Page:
The University of Massachusetts Amherst
University of Massachusetts Amherst

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CICS Team Presents at Fitbit

The interior of the Fitbit office at the Boston waterfront has the feel of a Silicon Valley start-up - open workspaces, a ping-pong table, multiple couches, and a fully-stocked snack bar with free chips, candy, roasted almonds, single-serve juices, and a keg. When a team of CDS (Center for Data Science) students and staff arrived in early May, sunlight streamed in from tall windows on three sides of the open office space.


Brant Cheikes, Executive Director of the CDS, was there to give a presentation to Fitbit staff, along with CICS (College of Information and Computer Sciences) Master’s students Ravi Agrawal, Abhinav Shaw, and Rasmus Christiansen. Also in attendance was Jennifer Page, CDS Associate Director of Strategic Communications. (Master’s student Rahul Handa worked on the project but was unable to attend.) The focus of the presentation was a research study that the students are working on this summer as part of the CDS Data Science for Common Good program. The program matches Master’s students with a real-world “common good” problem to be worked on during the summer session. In this case, the motivating problem is the creation a predictive model of student stress using wearable devices like Fitbits, to improve student outcomes like academic performance, retention and graduation rates.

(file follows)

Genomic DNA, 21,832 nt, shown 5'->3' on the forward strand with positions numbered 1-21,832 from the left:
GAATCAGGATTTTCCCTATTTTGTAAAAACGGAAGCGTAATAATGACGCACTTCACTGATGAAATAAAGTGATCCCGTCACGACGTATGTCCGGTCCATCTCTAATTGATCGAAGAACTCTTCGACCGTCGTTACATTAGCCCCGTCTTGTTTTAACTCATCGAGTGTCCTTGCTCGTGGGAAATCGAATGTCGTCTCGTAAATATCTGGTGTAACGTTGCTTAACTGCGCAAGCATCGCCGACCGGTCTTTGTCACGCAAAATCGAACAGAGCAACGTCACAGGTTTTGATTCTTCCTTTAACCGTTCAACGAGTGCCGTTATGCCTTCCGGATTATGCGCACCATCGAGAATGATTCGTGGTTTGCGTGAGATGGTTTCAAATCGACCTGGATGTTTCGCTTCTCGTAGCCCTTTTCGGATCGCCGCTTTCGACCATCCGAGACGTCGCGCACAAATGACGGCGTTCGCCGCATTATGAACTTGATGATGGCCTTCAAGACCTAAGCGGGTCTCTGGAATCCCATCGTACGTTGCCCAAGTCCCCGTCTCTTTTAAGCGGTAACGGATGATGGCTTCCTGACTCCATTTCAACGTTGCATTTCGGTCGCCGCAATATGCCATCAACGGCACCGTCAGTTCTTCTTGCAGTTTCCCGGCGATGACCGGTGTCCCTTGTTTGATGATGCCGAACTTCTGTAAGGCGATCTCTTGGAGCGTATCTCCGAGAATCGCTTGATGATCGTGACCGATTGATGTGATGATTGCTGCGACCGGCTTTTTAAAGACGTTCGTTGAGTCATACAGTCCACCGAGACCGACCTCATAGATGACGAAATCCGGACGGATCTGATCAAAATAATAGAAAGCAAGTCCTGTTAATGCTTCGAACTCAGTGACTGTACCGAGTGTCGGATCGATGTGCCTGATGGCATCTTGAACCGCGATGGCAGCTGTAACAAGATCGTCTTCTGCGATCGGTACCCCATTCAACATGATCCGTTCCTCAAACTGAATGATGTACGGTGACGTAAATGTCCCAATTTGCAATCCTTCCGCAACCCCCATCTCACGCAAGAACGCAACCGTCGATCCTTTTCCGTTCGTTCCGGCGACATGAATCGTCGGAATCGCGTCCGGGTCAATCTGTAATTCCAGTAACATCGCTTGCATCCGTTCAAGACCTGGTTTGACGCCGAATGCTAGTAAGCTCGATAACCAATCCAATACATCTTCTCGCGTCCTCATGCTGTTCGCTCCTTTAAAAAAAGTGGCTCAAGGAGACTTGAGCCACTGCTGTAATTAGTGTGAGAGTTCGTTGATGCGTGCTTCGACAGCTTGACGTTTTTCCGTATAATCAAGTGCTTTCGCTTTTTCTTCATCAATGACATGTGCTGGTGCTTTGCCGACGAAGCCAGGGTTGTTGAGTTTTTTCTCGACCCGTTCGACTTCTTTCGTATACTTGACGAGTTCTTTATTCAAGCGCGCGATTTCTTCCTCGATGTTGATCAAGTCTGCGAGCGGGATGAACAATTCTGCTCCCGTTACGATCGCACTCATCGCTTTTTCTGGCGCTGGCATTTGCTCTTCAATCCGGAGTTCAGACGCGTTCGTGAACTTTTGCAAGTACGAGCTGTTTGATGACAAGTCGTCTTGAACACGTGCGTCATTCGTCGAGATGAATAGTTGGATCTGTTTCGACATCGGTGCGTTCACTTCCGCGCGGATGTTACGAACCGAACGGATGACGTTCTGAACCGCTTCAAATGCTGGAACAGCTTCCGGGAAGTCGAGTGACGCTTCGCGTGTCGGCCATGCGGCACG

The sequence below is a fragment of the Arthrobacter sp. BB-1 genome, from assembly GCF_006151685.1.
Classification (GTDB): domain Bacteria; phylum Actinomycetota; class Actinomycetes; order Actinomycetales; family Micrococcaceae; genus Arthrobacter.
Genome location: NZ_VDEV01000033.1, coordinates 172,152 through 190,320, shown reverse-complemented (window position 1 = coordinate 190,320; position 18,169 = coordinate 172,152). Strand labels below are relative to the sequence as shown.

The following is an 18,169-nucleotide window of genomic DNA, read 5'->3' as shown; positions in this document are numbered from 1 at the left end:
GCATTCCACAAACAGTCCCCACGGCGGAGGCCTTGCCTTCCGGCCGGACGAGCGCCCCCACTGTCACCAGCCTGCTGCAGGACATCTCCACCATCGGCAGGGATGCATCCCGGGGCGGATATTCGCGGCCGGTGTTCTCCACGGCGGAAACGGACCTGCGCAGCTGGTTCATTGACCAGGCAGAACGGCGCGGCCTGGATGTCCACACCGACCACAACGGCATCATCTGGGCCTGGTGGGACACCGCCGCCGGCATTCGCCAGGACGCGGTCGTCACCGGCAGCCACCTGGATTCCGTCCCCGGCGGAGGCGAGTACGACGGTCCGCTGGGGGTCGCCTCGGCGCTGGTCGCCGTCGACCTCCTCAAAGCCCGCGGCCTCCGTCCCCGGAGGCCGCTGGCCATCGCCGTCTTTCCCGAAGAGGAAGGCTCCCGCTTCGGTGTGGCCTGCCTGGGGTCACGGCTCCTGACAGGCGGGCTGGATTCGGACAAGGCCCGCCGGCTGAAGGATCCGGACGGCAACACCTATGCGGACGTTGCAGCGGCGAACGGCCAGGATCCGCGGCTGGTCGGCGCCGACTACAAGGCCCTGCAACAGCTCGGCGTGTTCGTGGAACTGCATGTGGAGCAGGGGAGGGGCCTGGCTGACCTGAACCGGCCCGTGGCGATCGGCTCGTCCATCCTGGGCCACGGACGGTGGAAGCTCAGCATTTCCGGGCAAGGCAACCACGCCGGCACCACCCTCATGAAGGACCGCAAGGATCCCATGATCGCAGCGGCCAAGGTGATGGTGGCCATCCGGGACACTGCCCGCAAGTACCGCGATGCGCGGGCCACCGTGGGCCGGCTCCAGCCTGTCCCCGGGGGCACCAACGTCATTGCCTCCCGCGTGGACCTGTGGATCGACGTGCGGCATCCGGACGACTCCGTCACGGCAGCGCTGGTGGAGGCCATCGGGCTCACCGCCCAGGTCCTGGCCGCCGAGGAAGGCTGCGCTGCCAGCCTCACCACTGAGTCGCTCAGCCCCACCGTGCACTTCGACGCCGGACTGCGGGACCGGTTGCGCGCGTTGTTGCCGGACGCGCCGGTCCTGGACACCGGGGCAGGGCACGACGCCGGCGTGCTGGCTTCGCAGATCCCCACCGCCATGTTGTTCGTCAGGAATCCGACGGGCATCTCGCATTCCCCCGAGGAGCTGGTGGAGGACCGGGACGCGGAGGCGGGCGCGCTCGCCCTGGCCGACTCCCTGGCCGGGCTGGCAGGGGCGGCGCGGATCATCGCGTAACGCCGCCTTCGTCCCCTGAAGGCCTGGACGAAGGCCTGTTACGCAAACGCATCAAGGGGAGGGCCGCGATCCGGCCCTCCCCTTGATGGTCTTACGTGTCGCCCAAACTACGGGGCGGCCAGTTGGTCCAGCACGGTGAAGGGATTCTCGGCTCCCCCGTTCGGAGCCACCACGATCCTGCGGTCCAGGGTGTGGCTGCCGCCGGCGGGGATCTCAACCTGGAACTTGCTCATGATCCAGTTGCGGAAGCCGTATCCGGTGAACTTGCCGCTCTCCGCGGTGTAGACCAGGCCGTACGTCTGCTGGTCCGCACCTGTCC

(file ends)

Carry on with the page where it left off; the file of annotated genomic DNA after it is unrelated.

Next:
Cheikes first gave an overview of CDS, covering focus areas, major research support, and the Industry Aff​iliates Program. Then the students took over with their presentation on the StudentLife paper published by Dartmouth College1, and how it can be enhanced using data science and predictive modeling. The StudentLife project was a small-scale study that used a smartphone app to track the level of stress amongst 48 Dartmouth students over a 10-week period. The CDS team applied four models to the StudentLife dataset, and established that long short-term memory (LSTM) neural networks provide the best predictive model of student stress. The team then laid out their plans to improve the model, and design a new research study this summer, using Fitbit Ionic devices to collect data. After the presentation the CDS team met via teleconference with Fitbit data scientists in their San Francisco headquarters. The Fitbit team is very interested in the study and is looking forward to future collaboration with CDS.